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Today is the 200th anniversary of the birth of Edgar Allan Poe. He gave us "The Raven" and "The Tell-Tale Heart," and many other macabre and spooky works. The cities of Baltimore and Philadelphia both stake a claim to Poe, but the city where he was born, Boston, has mostly overlooked him. Reporter Matt Largey has the story from Boston.

MATT LARGEY: The only evidence of Poe being born here is this weathered plaque outside a burrito shop near Boston Common. A four-inch bust of Poe stares out blankly from what's supposedly the building where he was born in 1809, but the actual building was torn down long ago. So it kind of looks like he was born in an alley.

Mr. MATTHEW PEARL (Author, "The Poe Shadow"): On top of the fact that almost nobody notices that plaque, it's also probably the wrong location.

LARGEY: That's Matthew Pearl. He wrote a novel called "The Poe Shadow." He says Poe's relationship with Boston was a difficult one. Poe was orphaned soon after his birth, and taken to Virginia by a foster family. As an adult, he struggled to make a living as a writer and an editor. He wrote terrible reviews of Boston writers like Emerson and Longfellow, accusing them of being too preachy or moralistic. But to some degree, he was probably jealous of their success, says Paul Lewis. He's an English professor at Boston College.

Dr. PAUL LEWIS (Professor of English, Boston College): He called Bostonians "frog-pondians." He said that our hotels were poor, and our poetry not so good. And he said - I have to admit it - that he was ashamed to have been born here.

LARGEY: In October of 1845, Poe was invited to read his work and lecture at the Boston Lyceum.

Dr. KENT LJUNGQUIST (Professor, Worcester Polytechnic Institute): And for Poe, this was kind of a big deal.

LARGEY: Kent Ljungquist teaches literature at Worcester Polytechnic Institute just outside Boston.

Dr. LJUNGQUIST: At that point, Boston was the literary establishment of the United States, at least in his eyes. It was the Boston of Longfellow and Oliver Wendell Holmes and other, more celebrated literary figures than he.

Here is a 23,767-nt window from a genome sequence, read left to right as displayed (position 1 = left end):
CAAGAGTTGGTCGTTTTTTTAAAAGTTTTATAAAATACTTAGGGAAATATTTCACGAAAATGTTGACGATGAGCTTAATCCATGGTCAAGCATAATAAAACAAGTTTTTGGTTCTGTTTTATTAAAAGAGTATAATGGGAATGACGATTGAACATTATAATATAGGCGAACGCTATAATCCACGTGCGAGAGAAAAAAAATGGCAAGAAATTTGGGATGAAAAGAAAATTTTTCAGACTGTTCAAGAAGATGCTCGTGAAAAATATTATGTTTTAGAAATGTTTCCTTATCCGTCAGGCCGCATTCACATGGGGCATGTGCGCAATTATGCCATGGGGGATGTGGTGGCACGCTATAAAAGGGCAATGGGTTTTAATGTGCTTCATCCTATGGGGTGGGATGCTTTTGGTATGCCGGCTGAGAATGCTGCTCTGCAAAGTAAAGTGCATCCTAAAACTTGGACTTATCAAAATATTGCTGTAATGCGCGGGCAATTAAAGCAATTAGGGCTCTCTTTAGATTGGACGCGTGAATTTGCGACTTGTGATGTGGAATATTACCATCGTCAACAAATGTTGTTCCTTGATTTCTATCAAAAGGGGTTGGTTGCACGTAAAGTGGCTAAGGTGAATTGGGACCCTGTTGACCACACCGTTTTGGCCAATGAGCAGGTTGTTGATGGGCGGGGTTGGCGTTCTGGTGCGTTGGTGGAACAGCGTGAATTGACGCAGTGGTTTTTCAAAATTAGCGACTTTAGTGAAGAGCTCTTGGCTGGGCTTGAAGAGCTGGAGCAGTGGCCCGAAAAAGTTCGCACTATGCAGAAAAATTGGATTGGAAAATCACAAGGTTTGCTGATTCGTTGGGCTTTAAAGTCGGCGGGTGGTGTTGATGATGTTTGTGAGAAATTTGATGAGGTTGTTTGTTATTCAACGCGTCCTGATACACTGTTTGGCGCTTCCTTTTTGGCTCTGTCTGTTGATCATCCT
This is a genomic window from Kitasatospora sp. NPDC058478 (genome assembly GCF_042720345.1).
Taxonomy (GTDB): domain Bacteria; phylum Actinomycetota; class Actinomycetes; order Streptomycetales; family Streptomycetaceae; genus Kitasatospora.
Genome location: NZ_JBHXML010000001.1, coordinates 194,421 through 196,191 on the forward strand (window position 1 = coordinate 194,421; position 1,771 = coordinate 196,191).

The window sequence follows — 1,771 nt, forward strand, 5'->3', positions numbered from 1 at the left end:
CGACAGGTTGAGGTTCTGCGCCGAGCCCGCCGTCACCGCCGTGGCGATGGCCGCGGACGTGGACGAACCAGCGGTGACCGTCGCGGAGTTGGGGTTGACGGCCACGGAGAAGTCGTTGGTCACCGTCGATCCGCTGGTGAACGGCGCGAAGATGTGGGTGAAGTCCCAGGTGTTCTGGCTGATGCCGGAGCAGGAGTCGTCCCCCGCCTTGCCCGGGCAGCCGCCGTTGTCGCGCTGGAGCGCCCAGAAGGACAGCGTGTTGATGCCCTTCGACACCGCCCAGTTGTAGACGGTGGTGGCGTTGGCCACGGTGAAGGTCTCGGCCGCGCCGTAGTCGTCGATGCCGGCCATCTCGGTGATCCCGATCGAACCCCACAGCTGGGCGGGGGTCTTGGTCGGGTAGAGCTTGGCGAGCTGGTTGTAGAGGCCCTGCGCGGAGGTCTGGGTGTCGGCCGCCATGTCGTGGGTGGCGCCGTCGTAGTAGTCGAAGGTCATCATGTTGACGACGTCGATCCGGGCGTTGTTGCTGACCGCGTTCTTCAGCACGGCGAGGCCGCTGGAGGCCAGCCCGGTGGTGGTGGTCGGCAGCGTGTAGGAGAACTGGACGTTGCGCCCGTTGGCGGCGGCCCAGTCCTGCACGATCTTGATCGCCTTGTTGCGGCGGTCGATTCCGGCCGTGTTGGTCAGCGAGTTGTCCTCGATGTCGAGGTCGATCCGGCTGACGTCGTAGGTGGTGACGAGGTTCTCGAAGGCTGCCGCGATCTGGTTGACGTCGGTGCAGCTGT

LARGEY: But things didn't go well. Poe decided to read "Al Aaraaf," a really long poem that Kent Ljungquist says most of the audience probably didn't understand. He completely bombed. The critics savaged him.

Dr. LJUNGQUIST: This was the so-called Boston Lyceum Fiasco, which, after the fact, he claimed that his reading was a hoax. He also acknowledged that he may have been drunk when he read the poem, but it led to a kind of to-and-fro between him and Bostonian editors.

LARGEY: Matthew Pearl says Poe tried to play it cool, but...

Mr. PEARL: More likely, Poe actually was, in his heart, hoping for a warm response in Boston. When he didn't get it, he was very hurt by it.

LARGEY: But now, Paul Lewis and some of his students at Boston College think it's time to make amends. They've gotten Boston's mayor to declare January Edgar Allan Poe Appreciation Month. The city plans to dedicate an intersection in his honor. Last week, Lewis and other Poe admirers commemorated Poe's birthday with readings and a cake. Lewis says it's about time Boston paid its respects, despite the bad blood.

Dr. LEWIS: I think of Poe as being like an adolescent who says, I don't like my parents, and they had no influence on me. I'm nothing like them. But if you hear someone make that kind of claim, you would think, well, probably they were formed in very important ways against the values which they reject in their parents. So, I would say Boston is the most important city in terms of the formation of Poe's own practice as a writer and a critic.

LARGEY: Who knows what Poe would think about burying the hatchet with the city he claimed to hate so much. But maybe the greatest revenge he could have hoped for was to finally be celebrated in Boston after all these years. For NPR News, I'm Matt Largey in Boston.

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